The question seems laughable now, as Amazon is the 800 pound gorilla in American e-commerce. The Seattle, Washington company has enormous resources with its hyper efficient technology, enormous clientele, and a $158 billion in market capitalization. Amazon is used to being a threat to other companies such as retailers, book sellers, and publishers, not the other way around.
But history has shown that the tech landscape can change very quickly. Upstarts can unseat giant companies in a decade or so. Steve Ballmer famously laughed at Apple's (NASDAQ:AAPL) iPhone when it first came out in 2007, only to see the iPhone become more profitable than Microsoft in less than a decade.
Alibaba itself was only worth $2.5 billion in 2005 when Yahoo (NASDAQ:YHOO) made a $1 billion investment for 40% of the company. Now it is expected to IPO for well over $150 billion.
Defeating eBay in China
In terms of defeating Goliaths, Alibaba has done it before.
As an answer to eBay, Alibaba started the auction site Taobao. Unlike eBay EachNet, which charged fees on top of the cost of the item, Taobao charged no fees. Because it was free and more tailored to local tastes, Taobao eventually captured the lion's share of China's e-commerce market. eBay eventually folded up EachNet into a joint venture with Tom Online.
So even though eBay had more resources, Alibaba won because it played for the long term and focused on making the customer happy rather than making its investors happy in the next quarterly earnings report.
The Alibaba Threat to Amazon
Amazon is almost a carbon copy of Alibaba in the sense that it thinks long term and puts customers first.
From this view, Alibaba's advantage over eBay does not apply to Amazon. Alibaba would not be able to grab marketshare by being the cheapest, as Amazon would likely be even cheaper. Moreover, Amazon has a two decade headstart in the United States, with a massive customer base, loyal customers, hyper efficient distribution centers, and extensive economies of scale. Alibaba would need a miracle to defeat Amazon in the United States.
Outside of the United States, however, Alibaba is a threat to Amazon. In many countries around the world, e-commerce is still in its infancy. Those growth markets, such as Brazil and India, are still up for grabs and Alibaba will likely be able to take marketshare away from Amazon. Alibaba may also be able to buy its way into those markets much in the same way that eBay bought its way into China in 2003.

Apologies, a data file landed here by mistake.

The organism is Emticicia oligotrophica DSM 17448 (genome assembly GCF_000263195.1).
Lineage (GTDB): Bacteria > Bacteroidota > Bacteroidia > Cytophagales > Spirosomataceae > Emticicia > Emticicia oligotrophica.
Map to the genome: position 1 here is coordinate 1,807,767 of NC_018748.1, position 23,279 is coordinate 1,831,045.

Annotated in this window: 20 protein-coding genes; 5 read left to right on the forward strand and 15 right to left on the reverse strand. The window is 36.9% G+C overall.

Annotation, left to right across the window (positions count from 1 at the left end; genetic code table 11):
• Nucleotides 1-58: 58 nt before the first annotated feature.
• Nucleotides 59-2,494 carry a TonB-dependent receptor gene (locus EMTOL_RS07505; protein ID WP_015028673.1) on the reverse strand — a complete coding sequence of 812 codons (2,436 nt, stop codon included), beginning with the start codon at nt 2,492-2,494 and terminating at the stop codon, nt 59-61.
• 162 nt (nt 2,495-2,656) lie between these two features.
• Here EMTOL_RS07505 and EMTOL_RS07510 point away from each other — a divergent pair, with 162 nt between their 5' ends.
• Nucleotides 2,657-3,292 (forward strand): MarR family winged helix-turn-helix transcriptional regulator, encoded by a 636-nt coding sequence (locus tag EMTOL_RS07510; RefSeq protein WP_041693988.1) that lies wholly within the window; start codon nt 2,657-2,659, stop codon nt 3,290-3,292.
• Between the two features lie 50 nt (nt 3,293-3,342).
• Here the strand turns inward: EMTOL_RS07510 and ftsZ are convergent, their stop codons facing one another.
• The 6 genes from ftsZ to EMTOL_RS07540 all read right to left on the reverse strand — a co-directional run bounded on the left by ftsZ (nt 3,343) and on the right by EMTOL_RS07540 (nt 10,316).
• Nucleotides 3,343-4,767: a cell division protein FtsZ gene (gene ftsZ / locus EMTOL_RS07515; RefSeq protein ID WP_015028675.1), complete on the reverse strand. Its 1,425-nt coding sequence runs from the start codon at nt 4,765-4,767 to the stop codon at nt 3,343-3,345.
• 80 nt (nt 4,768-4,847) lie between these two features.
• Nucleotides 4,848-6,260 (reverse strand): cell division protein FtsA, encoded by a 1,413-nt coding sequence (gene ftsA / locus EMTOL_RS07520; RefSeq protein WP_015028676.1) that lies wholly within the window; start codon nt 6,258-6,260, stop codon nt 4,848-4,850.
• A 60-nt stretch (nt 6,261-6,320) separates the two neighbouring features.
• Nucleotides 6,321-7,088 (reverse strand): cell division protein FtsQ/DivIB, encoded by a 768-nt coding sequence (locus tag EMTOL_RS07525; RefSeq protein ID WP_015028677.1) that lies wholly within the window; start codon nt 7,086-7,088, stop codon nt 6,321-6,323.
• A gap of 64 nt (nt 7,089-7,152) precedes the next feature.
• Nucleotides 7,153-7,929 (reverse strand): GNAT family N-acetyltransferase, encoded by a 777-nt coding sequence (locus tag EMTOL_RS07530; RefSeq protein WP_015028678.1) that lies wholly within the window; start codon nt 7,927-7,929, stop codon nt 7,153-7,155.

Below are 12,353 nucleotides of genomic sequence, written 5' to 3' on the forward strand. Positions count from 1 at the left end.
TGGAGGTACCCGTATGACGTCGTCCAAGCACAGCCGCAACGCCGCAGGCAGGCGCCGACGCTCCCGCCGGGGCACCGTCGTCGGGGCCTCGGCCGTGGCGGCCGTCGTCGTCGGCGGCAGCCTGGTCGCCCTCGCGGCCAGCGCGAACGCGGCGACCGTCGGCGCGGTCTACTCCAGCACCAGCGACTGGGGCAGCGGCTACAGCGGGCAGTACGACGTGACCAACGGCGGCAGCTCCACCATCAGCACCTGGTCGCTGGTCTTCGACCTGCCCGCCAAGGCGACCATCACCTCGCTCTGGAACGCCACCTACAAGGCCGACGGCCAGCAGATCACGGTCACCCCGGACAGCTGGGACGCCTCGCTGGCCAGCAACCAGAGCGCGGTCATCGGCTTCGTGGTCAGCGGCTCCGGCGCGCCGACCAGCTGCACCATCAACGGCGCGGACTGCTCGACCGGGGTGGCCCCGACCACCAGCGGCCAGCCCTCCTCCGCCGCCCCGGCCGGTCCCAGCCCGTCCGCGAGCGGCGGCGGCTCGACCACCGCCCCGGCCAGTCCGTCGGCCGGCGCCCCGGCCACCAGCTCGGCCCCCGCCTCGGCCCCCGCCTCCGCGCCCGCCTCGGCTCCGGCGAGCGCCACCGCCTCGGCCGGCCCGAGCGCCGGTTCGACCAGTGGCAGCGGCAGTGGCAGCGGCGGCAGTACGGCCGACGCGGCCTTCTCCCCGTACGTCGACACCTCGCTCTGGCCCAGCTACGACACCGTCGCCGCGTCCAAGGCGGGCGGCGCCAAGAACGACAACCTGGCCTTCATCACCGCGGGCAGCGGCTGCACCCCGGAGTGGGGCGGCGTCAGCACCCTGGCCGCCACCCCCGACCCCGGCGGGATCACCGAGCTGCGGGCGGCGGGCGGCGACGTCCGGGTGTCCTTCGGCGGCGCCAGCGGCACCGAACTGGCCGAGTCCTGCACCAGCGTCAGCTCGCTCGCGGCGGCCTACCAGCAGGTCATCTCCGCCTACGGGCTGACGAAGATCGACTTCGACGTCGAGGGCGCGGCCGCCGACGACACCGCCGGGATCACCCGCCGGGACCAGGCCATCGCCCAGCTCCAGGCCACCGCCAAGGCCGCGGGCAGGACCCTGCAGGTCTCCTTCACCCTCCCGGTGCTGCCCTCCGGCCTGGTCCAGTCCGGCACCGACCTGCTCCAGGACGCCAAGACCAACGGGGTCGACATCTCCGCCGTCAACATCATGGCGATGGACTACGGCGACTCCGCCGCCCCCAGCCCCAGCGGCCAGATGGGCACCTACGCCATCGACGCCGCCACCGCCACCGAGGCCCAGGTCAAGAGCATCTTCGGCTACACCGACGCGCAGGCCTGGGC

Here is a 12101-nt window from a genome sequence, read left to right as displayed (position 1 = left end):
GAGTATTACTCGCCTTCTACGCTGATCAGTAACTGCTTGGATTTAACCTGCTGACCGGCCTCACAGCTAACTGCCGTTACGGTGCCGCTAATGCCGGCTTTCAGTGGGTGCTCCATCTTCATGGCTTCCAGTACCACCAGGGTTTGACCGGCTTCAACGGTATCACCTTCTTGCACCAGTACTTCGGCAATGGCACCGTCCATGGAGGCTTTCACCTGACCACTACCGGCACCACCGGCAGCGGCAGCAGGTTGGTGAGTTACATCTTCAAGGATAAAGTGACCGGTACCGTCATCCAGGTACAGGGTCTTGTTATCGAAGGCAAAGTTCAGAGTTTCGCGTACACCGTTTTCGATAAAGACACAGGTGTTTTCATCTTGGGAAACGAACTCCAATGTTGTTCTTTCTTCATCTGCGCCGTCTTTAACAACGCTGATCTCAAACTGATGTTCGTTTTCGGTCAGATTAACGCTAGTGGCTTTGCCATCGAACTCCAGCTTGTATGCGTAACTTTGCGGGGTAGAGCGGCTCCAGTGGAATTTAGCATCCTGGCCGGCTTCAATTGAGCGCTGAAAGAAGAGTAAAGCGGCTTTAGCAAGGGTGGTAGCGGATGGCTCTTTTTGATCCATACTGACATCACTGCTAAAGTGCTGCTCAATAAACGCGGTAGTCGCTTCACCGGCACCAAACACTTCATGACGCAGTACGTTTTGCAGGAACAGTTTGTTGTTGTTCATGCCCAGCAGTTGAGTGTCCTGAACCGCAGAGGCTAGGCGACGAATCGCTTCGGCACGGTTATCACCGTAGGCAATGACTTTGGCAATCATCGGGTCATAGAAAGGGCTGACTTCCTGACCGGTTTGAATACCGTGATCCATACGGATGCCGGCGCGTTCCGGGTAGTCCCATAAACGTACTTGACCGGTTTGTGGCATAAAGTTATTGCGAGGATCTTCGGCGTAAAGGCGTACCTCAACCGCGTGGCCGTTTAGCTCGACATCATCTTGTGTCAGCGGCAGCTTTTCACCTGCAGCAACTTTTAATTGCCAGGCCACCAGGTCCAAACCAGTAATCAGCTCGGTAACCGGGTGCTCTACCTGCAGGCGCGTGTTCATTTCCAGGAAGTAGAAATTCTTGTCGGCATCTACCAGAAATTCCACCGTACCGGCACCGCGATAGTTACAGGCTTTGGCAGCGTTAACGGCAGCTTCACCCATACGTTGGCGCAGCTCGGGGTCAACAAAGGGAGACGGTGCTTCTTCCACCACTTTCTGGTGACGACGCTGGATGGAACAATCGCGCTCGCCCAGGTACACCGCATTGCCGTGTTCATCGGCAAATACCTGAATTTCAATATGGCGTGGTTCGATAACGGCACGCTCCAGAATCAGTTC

In addition to competing in e-commerce, Alibaba will likely take marketshare away from Amazon in adjacent technology verticals. Since 2012, Alibaba has done 29 deals worth $16 billion. Those deals include everything from soccer to finance to entertainment. Like Amazon, Alibaba also wants to be the everything store. With its large market capitalization and impressive technology talent, Alibaba may one day deliver its own TV shows and cloud infrastructure like Amazon does today.
Both fundamentally promising companies
While they may compete against each other internationally and in technology verticals, both Amazon and Alibaba are promising long term investments. Since Alibaba and Amazon dominate their respective countries' e-commerce markets, neither is a threat to each other in their home countries.
Buying both companies is basically buying innovation. Amazon has shown its ability to create new markets with the introduction of the Kindle and Amazon Web Services, while Alibaba has similarly spread to new markets such as financial payments (with its 37.5% economic stake in Alipay) and digital media. With their huge customer bases and talented employees, both companies also have the distribution and skill necessary to bring new products to market quickly and monetize those products efficiently.
Many point to the fact that Amazon has a sky high price to earnings ratio and say that Amazon is not a good buy, but the detractors neglect to mention that Amazon is not running itself for money. With its high customer loyalty and affluent customer base, Amazon has significant pricing power that it is currently not using. Amazon is intentionally keeping its prices low to take even more marketshare and build even greater economies of scale. Plus, a significant part of Amazon is Amazon Web Services, which should naturally command a high price to earnings ratio given its high growth and the fact that computing costs trend lower over time.
As long as shareholder governance does not become a concern, Alibaba could be an even greater investment than Amazon. Alibaba is already very profitable - it made $1.1 billion in operating income excluding one time gains last quarter. Alibaba also has great growth ahead of it, with the Chinese e-commerce market poised to grow around 21% a year until 2017.
Given their impressive track record of execution and the enormous resources at their disposal, the future for both Amazon and Alibaba looks very bright.
Disclosure: The author has no positions in any stocks mentioned, and no plans to initiate any positions within the next 72 hours.
The author wrote this article themselves, and it expresses their own opinions. The author is not receiving compensation for it (other than from Seeking Alpha). The author has no business relationship with any company whose stock is mentioned in this article.